Trillium Book Awards Author Reading 2015

Cover Stories & Cash Registers...

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So, last week I got my first full cover story for Hip Hop World in Share newspaper, Canada's largest ethnic newspaper. I'd gotten a few great cover blurbs accompanied by my headshot appearing on the cover of periodicals ranging from the Toronto Star to York University's Excalibur, but this one had my sole big phat mug all over it. What does this mean? In a world that's slightly less digital, I should be able to parlay this major interest into cash register till clicks. And then zoom to the top of bestseller lists, right? Maybe. Well, not so fast. It really all depends on a number of variable. Research shows that almost 3/4's of newsstand purchasers buy magazines because of an article highlighted on the cover. But for free news weeklies like Share, I have no idea what this all means. For me personally, I can comfortably tell you that this cover story means that my very Caribbean relatives now think I'm doing something interesting with my life (despite this being my third book!). The reality is this. Scoring a great profile or review in an old school non-diverse Canadian "industry" magazine for example, might not amount to much for large chunks of my target audiences (i.e. readers of colour, youth, music afficianados, immigrants intensely interested in globalization, etc.,.). And as book review sections disappear like TTC ethics, and with a very real waning interest in daily newspaper reading amongst my generation, whether getting a good review in esteemed time honoured trade periodicals in Canada will make tomes like mine do back flips off of bookstore shelves is open to debate.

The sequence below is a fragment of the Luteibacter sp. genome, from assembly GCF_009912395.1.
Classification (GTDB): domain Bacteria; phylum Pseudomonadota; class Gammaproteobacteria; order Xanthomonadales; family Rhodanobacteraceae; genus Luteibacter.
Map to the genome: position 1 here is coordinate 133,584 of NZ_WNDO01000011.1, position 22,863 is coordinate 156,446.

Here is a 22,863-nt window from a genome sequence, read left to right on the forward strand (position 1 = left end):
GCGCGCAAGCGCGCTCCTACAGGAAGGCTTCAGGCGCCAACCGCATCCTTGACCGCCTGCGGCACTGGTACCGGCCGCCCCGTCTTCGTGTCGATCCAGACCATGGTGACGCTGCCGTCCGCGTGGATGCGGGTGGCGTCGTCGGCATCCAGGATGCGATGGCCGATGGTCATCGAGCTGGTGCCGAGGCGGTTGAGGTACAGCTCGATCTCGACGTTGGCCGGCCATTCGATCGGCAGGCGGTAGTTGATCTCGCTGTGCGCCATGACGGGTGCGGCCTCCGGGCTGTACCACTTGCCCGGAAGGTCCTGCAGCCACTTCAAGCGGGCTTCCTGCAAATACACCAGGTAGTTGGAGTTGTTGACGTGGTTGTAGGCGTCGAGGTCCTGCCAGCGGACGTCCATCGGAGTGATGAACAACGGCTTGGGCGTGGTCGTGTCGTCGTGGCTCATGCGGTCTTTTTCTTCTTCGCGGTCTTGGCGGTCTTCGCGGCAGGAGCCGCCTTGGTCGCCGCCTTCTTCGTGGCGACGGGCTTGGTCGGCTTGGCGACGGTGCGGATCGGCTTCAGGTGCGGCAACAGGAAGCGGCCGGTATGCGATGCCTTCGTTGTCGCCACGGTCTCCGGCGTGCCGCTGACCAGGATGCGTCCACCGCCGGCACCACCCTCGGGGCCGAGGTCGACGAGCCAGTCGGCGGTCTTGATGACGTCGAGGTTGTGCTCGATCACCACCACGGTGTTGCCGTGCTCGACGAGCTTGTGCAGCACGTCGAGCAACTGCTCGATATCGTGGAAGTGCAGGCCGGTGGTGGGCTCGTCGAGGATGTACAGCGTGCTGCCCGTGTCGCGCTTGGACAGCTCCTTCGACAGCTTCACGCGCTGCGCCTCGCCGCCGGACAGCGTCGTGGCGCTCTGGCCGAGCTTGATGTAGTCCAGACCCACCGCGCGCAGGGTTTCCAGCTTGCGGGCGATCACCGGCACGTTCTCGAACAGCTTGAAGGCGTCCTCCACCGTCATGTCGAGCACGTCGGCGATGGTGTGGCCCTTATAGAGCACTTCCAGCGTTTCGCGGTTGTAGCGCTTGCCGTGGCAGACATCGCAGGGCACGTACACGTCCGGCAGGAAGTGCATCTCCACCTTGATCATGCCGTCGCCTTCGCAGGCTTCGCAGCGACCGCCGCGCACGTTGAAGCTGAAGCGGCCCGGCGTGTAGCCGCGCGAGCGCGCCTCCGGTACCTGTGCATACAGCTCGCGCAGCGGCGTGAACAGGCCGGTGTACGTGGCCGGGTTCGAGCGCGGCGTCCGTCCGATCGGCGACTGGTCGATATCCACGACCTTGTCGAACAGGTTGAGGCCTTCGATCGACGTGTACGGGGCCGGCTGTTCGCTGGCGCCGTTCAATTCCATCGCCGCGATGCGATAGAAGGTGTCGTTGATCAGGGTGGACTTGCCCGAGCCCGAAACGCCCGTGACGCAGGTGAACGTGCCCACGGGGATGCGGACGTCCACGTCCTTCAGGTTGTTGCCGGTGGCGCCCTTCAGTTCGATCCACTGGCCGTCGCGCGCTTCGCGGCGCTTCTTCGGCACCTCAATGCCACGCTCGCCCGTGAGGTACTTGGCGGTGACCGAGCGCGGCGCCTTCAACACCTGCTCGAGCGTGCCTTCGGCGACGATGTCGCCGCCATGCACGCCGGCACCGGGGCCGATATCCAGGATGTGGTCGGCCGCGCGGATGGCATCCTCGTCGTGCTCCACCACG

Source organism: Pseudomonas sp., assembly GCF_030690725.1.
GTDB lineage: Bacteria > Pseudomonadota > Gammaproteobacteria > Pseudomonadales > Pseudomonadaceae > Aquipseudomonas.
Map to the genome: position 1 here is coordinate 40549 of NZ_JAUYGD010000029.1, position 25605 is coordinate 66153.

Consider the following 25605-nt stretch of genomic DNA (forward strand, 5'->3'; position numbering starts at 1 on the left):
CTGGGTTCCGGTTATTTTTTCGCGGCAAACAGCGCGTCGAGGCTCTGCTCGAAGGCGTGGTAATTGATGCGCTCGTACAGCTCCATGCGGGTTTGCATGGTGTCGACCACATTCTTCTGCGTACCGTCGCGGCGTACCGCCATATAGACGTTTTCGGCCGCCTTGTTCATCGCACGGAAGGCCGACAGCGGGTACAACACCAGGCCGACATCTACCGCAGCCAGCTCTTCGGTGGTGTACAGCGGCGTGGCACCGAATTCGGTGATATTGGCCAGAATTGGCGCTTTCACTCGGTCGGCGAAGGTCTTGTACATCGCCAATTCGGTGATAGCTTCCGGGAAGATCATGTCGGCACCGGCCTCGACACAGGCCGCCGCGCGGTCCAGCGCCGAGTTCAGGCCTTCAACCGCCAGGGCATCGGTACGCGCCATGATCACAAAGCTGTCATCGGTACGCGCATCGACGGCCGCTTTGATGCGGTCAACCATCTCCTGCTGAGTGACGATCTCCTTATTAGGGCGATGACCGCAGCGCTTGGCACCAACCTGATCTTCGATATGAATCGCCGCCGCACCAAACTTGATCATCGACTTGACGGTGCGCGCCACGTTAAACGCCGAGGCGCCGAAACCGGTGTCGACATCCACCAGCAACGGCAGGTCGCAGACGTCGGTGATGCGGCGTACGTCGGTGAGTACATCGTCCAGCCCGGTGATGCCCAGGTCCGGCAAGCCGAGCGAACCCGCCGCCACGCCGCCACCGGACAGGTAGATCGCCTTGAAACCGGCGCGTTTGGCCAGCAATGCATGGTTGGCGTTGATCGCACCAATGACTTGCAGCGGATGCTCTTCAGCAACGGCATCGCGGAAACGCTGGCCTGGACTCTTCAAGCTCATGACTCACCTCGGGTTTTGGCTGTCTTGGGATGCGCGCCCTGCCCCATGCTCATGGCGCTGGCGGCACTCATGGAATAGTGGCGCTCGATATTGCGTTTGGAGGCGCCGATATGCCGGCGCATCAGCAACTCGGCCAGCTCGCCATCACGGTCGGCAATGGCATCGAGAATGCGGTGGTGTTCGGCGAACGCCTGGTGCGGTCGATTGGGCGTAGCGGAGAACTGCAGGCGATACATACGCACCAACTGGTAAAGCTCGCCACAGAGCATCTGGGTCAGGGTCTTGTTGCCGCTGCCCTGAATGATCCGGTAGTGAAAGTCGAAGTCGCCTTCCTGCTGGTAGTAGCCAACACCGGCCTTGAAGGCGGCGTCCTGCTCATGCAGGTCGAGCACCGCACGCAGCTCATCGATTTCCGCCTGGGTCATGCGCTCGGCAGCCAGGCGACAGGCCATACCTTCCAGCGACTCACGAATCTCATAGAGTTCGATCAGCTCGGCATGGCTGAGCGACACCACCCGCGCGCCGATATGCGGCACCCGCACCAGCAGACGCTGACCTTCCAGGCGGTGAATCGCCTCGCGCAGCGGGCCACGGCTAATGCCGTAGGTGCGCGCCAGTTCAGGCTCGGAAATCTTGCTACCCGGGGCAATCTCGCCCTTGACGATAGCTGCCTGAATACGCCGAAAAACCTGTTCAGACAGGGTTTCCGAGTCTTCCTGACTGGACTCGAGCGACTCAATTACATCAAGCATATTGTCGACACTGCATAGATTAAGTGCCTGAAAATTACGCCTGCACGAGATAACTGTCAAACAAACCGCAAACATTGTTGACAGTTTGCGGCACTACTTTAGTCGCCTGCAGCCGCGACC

In the 90's there was a time when this correlation between good reviews in industry mags and product sales was a wee bit more clear (in my Hip Hop World anyways). For example, I used to review records for The Source Magazine's Record Report section in New York, the “bible” of hip hop culture, and if I gave a disc a bad review, it would pretty much sink the album. The magazine was respected that much. And the blogospshere played no role in determining a musicians fate. The media landscape was far more staid, and way less democratized. Far less diversity of opinion.

Anyways, I can't write too much now...gotta run and scan my cover story to send to my new bookish friends in the blogosphere!

The views expressed in the Writer-in-Residence blogs are those held by the authors and do not necessarily reflect the views of Open Book: Toronto.

Dalton Higgins

Dalton Higgins is a music programmer, pop culture critic, author, broadcaster and journalist. He is also Canada’s foremost expert on hip hop culture. His latest book is Hip Hop World (Groundwood Books/House of Anansi).

Go to Dalton Higgins’s Author Page